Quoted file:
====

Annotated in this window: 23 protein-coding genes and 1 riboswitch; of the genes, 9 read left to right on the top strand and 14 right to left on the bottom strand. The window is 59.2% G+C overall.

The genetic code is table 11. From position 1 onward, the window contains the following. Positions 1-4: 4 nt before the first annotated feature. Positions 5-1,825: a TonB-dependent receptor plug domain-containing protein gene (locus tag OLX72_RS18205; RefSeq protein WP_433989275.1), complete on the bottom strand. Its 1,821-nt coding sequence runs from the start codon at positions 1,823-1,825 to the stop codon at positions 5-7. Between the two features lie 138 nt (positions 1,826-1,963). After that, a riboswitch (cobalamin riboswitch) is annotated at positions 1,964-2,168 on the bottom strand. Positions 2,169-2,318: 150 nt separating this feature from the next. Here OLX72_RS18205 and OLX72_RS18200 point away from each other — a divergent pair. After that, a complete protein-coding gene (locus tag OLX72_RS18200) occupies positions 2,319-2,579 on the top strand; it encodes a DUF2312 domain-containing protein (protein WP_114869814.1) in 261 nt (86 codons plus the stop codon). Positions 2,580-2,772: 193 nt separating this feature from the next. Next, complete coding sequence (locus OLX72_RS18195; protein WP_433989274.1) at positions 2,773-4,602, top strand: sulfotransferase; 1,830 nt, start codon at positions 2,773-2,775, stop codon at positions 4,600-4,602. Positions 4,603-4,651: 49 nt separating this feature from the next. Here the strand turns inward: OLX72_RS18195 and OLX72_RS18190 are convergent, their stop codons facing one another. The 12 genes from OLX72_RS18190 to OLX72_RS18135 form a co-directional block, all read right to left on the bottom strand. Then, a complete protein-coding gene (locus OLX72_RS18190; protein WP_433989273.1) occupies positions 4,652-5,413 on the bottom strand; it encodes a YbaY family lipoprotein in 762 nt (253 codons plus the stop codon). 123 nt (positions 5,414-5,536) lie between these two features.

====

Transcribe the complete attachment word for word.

Annotated in this window: 23 protein-coding genes and 1 riboswitch; of the genes, 9 read left to right on the top strand and 14 right to left on the bottom strand. The window is 59.2% G+C overall.

The genetic code is table 11. From position 1 onward, the window contains the following. Positions 1-4: 4 nt before the first annotated feature. Positions 5-1,825: a TonB-dependent receptor plug domain-containing protein gene (locus tag OLX72_RS18205; RefSeq protein WP_433989275.1), complete on the bottom strand. Its 1,821-nt coding sequence runs from the start codon at positions 1,823-1,825 to the stop codon at positions 5-7. Between the two features lie 138 nt (positions 1,826-1,963). After that, a riboswitch (cobalamin riboswitch) is annotated at positions 1,964-2,168 on the bottom strand. Positions 2,169-2,318: 150 nt separating this feature from the next. Here OLX72_RS18205 and OLX72_RS18200 point away from each other — a divergent pair. After that, a complete protein-coding gene (locus tag OLX72_RS18200) occupies positions 2,319-2,579 on the top strand; it encodes a DUF2312 domain-containing protein (protein WP_114869814.1) in 261 nt (86 codons plus the stop codon). Positions 2,580-2,772: 193 nt separating this feature from the next. Next, complete coding sequence (locus OLX72_RS18195; protein WP_433989274.1) at positions 2,773-4,602, top strand: sulfotransferase; 1,830 nt, start codon at positions 2,773-2,775, stop codon at positions 4,600-4,602. Positions 4,603-4,651: 49 nt separating this feature from the next. Here the strand turns inward: OLX72_RS18195 and OLX72_RS18190 are convergent, their stop codons facing one another. The 12 genes from OLX72_RS18190 to OLX72_RS18135 form a co-directional block, all read right to left on the bottom strand. Then, a complete protein-coding gene (locus OLX72_RS18190; protein WP_433989273.1) occupies positions 4,652-5,413 on the bottom strand; it encodes a YbaY family lipoprotein in 762 nt (253 codons plus the stop codon). 123 nt (positions 5,414-5,536) lie between these two features.